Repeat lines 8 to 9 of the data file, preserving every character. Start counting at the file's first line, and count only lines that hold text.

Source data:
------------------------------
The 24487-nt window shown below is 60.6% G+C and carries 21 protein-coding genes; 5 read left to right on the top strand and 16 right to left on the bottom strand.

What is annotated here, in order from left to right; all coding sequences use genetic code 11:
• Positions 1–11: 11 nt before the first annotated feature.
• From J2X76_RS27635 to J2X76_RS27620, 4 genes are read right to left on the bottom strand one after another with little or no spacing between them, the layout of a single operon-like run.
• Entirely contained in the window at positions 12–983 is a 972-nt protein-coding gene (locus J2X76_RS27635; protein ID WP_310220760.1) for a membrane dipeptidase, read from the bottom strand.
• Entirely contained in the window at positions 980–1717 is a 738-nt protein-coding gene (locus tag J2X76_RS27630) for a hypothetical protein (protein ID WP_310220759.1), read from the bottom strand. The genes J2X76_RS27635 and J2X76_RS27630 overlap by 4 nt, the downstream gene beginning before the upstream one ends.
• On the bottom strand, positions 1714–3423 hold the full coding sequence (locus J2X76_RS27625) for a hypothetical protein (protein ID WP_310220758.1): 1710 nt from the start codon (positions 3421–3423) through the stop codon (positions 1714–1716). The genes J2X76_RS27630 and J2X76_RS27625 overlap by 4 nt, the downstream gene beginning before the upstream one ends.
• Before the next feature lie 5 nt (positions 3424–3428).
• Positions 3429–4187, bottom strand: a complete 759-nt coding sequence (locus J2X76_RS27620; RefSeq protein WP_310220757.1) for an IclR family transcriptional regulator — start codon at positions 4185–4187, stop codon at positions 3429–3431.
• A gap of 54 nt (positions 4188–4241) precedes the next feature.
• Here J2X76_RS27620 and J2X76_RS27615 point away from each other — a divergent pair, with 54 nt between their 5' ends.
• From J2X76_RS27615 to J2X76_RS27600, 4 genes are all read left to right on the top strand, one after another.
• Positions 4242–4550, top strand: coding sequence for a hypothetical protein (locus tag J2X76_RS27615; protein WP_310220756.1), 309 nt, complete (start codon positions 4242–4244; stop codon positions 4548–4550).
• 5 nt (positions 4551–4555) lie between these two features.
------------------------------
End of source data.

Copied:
• Before the next feature lie 5 nt (positions 3424–3428).
• Positions 3429–4187, bottom strand: a complete 759-nt coding sequence (locus J2X76_RS27620; RefSeq protein WP_310220757.1) for an IclR family transcriptional regulator — start codon at positions 4185–4187, stop codon at positions 3429–3431.